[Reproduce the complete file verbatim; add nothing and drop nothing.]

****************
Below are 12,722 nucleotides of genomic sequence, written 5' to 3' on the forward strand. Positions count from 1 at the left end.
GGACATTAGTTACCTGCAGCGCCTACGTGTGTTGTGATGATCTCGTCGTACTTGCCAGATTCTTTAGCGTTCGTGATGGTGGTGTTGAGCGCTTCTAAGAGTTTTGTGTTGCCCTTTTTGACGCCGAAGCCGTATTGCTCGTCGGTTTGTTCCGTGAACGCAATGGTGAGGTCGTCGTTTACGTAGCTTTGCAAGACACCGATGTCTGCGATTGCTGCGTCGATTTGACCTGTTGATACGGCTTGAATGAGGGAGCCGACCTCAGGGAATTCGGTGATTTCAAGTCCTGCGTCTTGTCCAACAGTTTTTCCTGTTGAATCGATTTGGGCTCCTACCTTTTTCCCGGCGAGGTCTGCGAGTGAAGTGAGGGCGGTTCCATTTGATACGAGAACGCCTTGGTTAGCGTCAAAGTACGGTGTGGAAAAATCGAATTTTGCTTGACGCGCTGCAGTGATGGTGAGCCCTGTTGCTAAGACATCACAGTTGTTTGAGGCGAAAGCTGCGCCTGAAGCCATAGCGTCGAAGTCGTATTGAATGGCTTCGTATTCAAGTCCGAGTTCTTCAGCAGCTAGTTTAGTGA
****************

Below are 12,722 nucleotides of genomic sequence, written 5' to 3' on the forward strand. Positions count from 1 at the left end.
GGACATTAGTTACCTGCAGCGCCTACGTGTGTTGTGATGATCTCGTCGTACTTGCCAGATTCTTTAGCGTTCGTGATGGTGGTGTTGAGCGCTTCTAAGAGTTTTGTGTTGCCCTTTTTGACGCCGAAGCCGTATTGCTCGTCGGTTTGTTCCGTGAACGCAATGGTGAGGTCGTCGTTTACGTAGCTTTGCAAGACACCGATGTCTGCGATTGCTGCGTCGATTTGACCTGTTGATACGGCTTGAATGAGGGAGCCGACCTCAGGGAATTCGGTGATTTCAAGTCCTGCGTCTTGTCCAACAGTTTTTCCTGTTGAATCGATTTGGGCTCCTACCTTTTTCCCGGCGAGGTCTGCGAGTGAAGTGAGGGCGGTTCCATTTGATACGAGAACGCCTTGGTTAGCGTCAAAGTACGGTGTGGAAAAATCGAATTTTGCTTGACGCGCTGCAGTGATGGTGAGCCCTGTTGCTAAGACATCACAGTTGTTTGAGGCGAAAGCTGCGCCTGAAGCCATAGCGTCGAAGTCGTATTGAATGGCTTCGTATTCAAGTCCGAGTTCTTCAGCAGCTAGTTTAGTGA